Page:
Bowlers with the most wickets win in ODI cricket

Bowlers with the most wickets win in ODI cricket

Bowlers with the most wickets win in ODI cricket

Once upon a time, Mahasangam cricket also known as the 2021 World Cup will be played in England. For the fans who watch cricket, this opportunity is nothing less than a gift. At the moment we are reflecting all the information about cricket and in this section today we are going to tell you which player has the most goalkeepers in the history of ODI cricket –

Muttiah Muralitharan
Who does not know this Sri Lankan spinner? Muralitharan holds an ODI cricket record with 534 goals.



Waseem Ikram (Waseem Ikram)

The Pakistani-born bowler played all the beating in fear. Waseem Akram earned his ODI cricket announcer with 502 wickets.

Waqar Younis (Faqar Younis)
The second Pakistani player, Qar Yunus, took 416 wickets in ODI cricket. Waqar Younis was no less intimidating than the speculators.

Chaminda Fez (Chaminda Fez)
The bowler hit 400 wickets in Sri Lanka for one-day cricket. There were many matches in which Chaminda Vass defeated her opponents on her own.

Shahid Afridi
There is no doubt that there is more than one first-class bowler from Pakistan, including the name Shahid Afridi. Shahid Afridi earned his spot as an excellent multi-level player in ODI cricket with 395 wickets.

Chan Bullock
This versatile player for South African Shaan Pollock owns his own team. With 393 wickets in 303 matches in total, Shaan Bullock holds a strong position on the wicket list.

Glenn McGrath
This Australian player holds the record for most wickets in a World Cup. However, Bowling was immortalized with 381 wickets in total ODI. All bowlers try to play right like Glenn McGrath.

Britt Lee
Another Australian fast footballer made it to the top wicket throwers list with 380 wickets. Brett Lee was one of the fastest bowlers in the world.

Anil Kumble
The Indian gazelle Anil Kumble is also included in the list of the best knockers in ODI cricket. He took 337 wickets in ODI cricket.

Jayasurya art


This explosive Sri Lankan batsman was also a great player and managed the best anchor in ODI cricket with 333 wickets.

What is the Duckworth Lewis rule and how did you get into cricket?

What are the Duckworth Lewis rules and how did cricket come about?
It was a big deal for South Africa, which participated in the World Cup for the first time in 1992, to reach the semi-finals. South Africa beat countries such as India, Pakistan, West Indies, and Zimbabwe in the semi-finals. It was a pity that South Africa, which was so close to victory, faced defeat. Many are aware that the defeat of South Africa in this match was due to the Duckworth Lewis rule, but even then this rule did not appear!
Talking about the details of this match, South Africa needed 22 passes from 13 balls to beat England but at the same time, the match was stopped due to rain.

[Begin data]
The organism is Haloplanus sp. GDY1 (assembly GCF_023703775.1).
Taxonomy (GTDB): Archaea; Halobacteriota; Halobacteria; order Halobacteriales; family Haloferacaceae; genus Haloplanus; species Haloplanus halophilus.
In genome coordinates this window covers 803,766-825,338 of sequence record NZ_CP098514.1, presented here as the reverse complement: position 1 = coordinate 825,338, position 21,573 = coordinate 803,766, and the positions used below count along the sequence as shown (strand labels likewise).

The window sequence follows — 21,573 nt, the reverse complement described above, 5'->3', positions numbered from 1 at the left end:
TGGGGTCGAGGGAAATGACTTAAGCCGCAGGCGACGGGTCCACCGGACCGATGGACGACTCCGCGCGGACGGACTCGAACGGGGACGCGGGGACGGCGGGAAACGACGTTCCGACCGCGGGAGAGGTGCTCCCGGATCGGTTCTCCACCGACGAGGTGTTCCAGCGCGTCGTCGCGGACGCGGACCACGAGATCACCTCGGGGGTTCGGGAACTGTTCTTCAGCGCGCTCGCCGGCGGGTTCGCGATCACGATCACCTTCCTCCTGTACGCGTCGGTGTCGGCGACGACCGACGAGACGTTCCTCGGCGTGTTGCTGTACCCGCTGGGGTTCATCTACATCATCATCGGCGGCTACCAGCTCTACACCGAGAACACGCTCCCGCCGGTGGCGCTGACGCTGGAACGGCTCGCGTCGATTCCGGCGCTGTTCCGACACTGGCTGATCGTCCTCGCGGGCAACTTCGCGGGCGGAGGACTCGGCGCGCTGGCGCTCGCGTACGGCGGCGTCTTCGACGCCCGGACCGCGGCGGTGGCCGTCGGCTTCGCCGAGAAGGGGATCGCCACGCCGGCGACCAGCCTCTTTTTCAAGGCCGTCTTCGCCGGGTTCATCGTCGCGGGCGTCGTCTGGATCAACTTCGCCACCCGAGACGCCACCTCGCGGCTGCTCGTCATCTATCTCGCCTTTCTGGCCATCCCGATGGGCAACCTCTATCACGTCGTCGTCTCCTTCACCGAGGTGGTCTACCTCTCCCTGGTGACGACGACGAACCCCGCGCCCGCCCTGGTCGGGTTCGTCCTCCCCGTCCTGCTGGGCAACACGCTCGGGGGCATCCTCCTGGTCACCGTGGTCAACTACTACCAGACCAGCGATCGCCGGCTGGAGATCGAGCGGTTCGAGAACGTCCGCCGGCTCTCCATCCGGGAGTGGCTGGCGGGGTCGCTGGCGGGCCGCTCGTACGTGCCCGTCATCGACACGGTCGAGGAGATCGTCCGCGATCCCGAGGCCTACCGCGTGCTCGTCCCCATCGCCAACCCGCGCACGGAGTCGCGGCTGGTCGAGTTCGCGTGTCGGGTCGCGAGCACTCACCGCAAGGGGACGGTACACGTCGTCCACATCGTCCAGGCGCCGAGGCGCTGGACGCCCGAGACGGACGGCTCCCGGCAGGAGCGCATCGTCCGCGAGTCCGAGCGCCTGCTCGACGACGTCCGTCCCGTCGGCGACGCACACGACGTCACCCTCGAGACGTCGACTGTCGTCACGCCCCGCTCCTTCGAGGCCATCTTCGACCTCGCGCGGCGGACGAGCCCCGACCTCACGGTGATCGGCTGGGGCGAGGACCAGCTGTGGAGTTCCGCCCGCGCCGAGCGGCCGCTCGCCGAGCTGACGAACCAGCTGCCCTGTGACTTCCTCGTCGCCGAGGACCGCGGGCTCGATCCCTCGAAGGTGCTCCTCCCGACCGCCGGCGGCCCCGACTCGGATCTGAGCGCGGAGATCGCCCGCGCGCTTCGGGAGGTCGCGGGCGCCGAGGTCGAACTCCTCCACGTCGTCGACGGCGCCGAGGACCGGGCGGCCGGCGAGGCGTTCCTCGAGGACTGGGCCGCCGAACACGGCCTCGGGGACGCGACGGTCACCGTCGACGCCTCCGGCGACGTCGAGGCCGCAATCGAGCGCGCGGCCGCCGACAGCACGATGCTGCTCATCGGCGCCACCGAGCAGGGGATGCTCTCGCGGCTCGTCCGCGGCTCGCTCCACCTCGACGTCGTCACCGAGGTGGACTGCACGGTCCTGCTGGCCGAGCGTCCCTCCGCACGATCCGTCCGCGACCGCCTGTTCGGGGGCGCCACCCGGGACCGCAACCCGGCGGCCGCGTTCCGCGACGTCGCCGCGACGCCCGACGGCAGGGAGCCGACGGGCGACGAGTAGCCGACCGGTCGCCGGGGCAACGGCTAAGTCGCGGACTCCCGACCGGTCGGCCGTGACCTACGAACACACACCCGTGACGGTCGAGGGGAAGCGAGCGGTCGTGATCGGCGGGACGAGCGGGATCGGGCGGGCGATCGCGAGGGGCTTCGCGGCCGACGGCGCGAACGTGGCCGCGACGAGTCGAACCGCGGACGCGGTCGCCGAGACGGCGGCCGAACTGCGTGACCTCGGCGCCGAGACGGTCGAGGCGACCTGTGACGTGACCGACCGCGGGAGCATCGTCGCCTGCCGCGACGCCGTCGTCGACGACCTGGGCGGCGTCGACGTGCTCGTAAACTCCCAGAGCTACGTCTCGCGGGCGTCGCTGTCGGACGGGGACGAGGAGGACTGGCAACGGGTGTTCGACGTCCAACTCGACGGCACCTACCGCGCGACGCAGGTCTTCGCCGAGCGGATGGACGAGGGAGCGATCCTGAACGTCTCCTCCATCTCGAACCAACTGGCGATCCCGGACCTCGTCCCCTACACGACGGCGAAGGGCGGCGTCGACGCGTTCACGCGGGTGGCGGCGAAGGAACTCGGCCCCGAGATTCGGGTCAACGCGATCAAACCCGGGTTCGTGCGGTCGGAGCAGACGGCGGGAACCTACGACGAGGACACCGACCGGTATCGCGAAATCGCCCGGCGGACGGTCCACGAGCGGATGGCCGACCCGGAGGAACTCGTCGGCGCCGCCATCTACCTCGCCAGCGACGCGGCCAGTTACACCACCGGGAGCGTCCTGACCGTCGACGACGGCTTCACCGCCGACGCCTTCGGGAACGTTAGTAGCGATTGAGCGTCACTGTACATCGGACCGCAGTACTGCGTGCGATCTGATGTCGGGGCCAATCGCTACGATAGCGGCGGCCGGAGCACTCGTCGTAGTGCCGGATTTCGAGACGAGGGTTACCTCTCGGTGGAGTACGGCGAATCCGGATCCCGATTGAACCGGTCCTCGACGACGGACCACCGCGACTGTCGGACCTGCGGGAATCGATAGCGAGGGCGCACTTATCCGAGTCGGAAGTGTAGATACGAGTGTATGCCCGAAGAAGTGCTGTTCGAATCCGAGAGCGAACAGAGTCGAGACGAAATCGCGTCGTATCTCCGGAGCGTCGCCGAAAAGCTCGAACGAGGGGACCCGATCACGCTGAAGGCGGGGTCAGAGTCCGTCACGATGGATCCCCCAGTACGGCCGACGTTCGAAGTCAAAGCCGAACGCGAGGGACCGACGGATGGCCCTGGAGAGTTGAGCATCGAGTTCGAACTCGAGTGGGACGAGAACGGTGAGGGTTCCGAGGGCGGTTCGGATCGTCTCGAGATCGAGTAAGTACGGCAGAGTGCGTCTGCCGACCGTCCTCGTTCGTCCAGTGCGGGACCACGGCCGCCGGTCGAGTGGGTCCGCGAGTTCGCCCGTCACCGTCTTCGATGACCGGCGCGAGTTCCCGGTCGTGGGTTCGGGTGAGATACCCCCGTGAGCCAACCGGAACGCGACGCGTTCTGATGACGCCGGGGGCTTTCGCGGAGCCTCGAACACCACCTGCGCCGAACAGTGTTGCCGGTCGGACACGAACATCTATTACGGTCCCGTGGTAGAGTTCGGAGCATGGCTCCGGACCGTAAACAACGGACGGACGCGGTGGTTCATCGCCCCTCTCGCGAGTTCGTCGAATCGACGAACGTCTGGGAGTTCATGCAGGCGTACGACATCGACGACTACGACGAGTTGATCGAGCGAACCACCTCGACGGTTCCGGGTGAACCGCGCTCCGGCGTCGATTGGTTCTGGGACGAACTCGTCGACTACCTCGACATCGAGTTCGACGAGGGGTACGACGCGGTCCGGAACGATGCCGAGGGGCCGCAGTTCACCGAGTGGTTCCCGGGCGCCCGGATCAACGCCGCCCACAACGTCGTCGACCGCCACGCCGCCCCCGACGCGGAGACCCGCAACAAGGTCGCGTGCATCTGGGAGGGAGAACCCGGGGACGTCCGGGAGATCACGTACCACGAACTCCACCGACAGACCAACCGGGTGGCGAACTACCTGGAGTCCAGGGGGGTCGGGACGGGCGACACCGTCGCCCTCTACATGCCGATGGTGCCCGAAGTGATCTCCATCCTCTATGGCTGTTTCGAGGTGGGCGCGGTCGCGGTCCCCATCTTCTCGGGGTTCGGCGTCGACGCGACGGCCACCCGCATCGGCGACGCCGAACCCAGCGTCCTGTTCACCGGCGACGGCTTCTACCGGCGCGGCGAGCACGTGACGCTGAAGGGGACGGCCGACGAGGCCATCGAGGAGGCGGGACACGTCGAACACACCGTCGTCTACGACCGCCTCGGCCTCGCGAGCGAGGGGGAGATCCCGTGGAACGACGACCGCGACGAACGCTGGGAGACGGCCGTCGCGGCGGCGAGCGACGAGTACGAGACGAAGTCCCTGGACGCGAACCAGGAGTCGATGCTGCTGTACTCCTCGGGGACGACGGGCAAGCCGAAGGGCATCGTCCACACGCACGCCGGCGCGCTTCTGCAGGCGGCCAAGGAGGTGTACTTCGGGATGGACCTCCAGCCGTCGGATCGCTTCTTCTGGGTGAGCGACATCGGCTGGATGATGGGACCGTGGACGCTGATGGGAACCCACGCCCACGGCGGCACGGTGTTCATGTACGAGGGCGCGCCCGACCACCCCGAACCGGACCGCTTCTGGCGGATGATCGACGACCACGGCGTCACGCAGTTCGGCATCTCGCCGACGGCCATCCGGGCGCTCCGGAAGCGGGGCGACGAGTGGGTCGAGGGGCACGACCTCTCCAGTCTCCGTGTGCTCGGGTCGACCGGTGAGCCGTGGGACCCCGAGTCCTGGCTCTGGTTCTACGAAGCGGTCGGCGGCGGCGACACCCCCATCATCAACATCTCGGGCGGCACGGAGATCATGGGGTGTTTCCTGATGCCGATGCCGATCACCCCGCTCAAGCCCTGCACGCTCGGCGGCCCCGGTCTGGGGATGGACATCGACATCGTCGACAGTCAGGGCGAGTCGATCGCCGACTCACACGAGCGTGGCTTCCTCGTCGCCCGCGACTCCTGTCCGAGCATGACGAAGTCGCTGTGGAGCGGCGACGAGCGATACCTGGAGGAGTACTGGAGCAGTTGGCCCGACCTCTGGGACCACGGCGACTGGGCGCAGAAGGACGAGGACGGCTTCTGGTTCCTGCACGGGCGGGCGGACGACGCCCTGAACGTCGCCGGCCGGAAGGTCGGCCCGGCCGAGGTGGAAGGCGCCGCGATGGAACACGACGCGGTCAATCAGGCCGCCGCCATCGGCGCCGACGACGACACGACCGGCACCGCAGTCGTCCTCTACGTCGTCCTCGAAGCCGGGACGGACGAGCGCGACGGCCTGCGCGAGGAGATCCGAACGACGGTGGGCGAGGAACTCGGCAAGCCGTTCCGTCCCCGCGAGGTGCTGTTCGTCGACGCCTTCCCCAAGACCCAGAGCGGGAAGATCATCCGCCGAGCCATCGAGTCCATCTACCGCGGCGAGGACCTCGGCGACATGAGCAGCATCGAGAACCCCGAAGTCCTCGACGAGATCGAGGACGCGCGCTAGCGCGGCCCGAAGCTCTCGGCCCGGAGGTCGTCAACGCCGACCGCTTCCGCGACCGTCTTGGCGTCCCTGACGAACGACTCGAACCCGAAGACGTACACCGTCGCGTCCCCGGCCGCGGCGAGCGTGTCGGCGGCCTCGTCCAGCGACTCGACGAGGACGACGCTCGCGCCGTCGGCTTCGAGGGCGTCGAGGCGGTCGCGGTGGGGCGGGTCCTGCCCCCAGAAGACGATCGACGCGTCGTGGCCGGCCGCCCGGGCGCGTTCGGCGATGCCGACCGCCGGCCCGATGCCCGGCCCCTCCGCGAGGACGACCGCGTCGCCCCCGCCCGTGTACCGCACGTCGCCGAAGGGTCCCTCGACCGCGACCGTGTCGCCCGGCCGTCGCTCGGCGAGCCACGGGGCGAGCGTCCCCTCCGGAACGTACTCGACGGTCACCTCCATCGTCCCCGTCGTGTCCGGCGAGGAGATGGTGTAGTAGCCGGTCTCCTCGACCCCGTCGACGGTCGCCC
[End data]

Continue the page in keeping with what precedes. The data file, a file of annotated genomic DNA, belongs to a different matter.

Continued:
Exactly 10 minutes later, when the South African batsmen landed in a rainy timeout, the new goal on the scoreboard was 21 passes from a ball! Everyone seems shocked to see this.
British statistician Frank Duckworth also heard commentary on this match, and he believed that this problem should be solved. Duckworth later presented a paper entitled “Fair Play in Bad Weather” at the Roy Statistical Society in 1992. However, this rule had not been established until then.
Meanwhile, Tony Lewis, a lecturer at the University of the West of England, helped Mr. Duckworth and the two formulate their formula together called the Duckworth-Lewis rule. Later this rule reached the International Criminal Court and then in 1997, the Duckworth Lewis rule was applied for the first time. The match was between Zimbabwe and England and Zimbabwe won this match.

After this match, the rule was also used in New Zealand, West Indies, India, Pakistan, and South Africa in 1998, while the International Cricket Council included this rule in the World Cup in 1999. However, this was not the time to use the rule in that World Cup. Officially, the ICC adopted this rule on an empirical basis in all forms of cricket in 2001 and later became part of the Duckworth Lewis ICC Rules in 2004.
Duckworth and Lewis later retired, after which Professor Steve Stern designed it, and so in 2014 the base became known as Duckworth Louis Stern (DLS). Speaking of stats, this rule has been used in over 200 matches so far. This appears to be a large number.

Due to the Duckworth-Lewis rule, the team that wins the match multiple times also loses, which is why cricketers sometimes call this rule coercive and sometimes praise it. While there were criticisms of the win, the system, made up of two British statisticians Frank Duckworth and Tony Lewis, made it a good base for the game to advance by solving any obstacles as a result of bad weather or geographical conditions.
However, it is not easy to understand the complexity of Duckworth Lewis.
Duckworth Lewis was included in all forms of cricket by the ICC after a controversial running goal in the match between South Africa and England during the 1992 World Cup and has continued unabated ever since.
There have been voices about this rule from time to time but it still exists in cricket. Even as a joke, he went so far as to not fully understand this rule except for Frank Duckworth and Tony Lewis!
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